Siting & Lighting
Juxtaposing these two images of the Northeast elevation of Arlecchino (Harlequin House) is a great opportunity to discuss conscientious architectural siting on the land and lighting cycles that occur throughout a day and across seasons.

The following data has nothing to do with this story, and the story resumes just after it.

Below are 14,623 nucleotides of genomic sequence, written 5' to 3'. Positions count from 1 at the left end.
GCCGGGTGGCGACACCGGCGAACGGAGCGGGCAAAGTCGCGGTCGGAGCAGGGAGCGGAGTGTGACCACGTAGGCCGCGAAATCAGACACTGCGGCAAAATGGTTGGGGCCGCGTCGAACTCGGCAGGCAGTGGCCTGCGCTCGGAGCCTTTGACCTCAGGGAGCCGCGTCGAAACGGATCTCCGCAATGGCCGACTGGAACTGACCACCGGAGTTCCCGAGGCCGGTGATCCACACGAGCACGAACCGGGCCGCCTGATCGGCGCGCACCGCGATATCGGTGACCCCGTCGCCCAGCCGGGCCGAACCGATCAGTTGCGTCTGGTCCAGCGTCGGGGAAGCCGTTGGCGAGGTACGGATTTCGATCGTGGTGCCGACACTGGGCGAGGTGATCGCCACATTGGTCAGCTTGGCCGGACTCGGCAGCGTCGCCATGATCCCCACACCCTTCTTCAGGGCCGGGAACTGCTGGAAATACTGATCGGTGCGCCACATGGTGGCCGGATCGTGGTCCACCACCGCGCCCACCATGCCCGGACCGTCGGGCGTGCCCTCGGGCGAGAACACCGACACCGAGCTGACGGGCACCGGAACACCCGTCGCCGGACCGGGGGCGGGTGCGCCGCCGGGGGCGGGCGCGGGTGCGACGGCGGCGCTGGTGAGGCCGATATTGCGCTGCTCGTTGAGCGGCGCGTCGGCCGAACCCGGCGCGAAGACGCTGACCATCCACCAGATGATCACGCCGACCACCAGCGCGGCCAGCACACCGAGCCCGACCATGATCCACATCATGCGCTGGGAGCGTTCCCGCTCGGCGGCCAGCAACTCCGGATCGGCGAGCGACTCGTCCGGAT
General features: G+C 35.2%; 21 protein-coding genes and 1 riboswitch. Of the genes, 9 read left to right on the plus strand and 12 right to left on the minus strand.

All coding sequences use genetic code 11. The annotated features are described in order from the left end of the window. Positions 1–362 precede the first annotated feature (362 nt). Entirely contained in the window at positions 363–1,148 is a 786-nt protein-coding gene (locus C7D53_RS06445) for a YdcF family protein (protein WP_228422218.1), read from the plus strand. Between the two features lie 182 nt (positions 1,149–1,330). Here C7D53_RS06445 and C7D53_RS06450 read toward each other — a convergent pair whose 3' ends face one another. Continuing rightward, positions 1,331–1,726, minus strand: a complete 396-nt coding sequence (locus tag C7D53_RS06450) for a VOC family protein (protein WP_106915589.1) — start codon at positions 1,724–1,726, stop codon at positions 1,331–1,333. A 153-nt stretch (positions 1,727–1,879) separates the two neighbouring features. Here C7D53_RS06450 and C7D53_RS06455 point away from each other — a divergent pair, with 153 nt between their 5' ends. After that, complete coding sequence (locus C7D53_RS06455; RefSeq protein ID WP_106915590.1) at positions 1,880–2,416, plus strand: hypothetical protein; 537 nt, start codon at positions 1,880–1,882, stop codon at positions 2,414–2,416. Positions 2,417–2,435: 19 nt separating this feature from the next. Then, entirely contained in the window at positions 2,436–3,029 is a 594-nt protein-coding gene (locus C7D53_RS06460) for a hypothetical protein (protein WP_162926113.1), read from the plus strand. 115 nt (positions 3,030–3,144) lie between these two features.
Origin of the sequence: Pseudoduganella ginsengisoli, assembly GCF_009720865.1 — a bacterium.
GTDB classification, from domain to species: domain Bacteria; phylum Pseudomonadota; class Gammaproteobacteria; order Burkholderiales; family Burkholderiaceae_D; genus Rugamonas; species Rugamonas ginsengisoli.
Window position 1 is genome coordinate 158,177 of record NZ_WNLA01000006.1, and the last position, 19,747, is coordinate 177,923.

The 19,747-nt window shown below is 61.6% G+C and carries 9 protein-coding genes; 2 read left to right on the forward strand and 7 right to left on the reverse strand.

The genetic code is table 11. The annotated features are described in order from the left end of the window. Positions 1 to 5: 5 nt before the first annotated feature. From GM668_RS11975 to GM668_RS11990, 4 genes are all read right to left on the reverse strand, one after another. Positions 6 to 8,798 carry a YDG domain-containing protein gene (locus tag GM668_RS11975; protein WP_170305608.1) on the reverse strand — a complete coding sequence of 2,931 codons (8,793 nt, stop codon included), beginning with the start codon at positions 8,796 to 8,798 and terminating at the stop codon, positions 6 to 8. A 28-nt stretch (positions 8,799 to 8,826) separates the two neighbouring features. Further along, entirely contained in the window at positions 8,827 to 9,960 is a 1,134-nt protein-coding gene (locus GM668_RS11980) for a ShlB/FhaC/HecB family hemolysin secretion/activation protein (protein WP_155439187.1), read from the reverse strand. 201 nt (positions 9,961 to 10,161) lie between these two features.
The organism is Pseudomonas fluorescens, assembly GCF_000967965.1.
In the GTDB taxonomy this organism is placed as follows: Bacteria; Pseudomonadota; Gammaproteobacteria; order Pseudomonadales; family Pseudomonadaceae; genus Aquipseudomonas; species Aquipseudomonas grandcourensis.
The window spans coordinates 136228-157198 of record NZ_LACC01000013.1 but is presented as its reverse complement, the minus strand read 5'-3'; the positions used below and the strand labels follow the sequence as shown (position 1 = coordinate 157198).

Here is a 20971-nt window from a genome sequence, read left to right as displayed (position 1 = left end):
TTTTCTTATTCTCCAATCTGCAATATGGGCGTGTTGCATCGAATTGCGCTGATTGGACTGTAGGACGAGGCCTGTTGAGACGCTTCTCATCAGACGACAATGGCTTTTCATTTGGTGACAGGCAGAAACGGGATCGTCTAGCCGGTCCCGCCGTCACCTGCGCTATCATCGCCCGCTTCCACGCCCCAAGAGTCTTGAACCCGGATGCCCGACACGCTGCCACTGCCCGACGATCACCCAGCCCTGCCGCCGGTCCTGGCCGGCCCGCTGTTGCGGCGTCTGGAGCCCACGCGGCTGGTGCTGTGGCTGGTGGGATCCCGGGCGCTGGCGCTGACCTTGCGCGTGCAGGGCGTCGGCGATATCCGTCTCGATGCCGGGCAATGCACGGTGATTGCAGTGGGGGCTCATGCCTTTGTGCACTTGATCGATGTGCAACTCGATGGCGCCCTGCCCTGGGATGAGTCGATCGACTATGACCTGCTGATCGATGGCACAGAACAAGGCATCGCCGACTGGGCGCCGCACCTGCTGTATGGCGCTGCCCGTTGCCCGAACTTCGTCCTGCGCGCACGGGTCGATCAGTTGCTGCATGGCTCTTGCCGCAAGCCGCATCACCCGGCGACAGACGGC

Architecture must always respect the land where it exists and this is especially true when building in remote locations with nature as the dominant surrounding feature. Choosing a geometric scheme for the overall design is paramount to designing architecture that is mutually complimentary to structure and land. This is especially evident when the structure is observed either lit from within or lit from without. At twilight a faint and welcoming glow should emanate from within when viewing the the building in the landscape. It should appear as not only a welcoming place of respite but a welcome site on the land. Daylighting, lighting from without, alternatively presents exciting dynamics of light and shadow that occur within the structure. In the case of the daylight image seen here the light is shown at early morning in the summer. The large overhangs generally protect the interior from glare and unwanted heat throughout most of the day. However, in the early part of the day for just a short time before the sun is too harsh, there's an exciting play of light and shadow seen through the windows of the living room on the large adjacent concrete wall. The overall orientation of various architectural elements at Arlecchino are choreographed so that this summer morning light show is displayed on a large expanse of wall in the living room where it can be enjoyed. Like a slow motion movie, the pattern of light and shadow evolves in shape and orientation as it courses across the surface and then finally disappears as the show ends and the overhangs take over to protect the interior for the length of most of the day.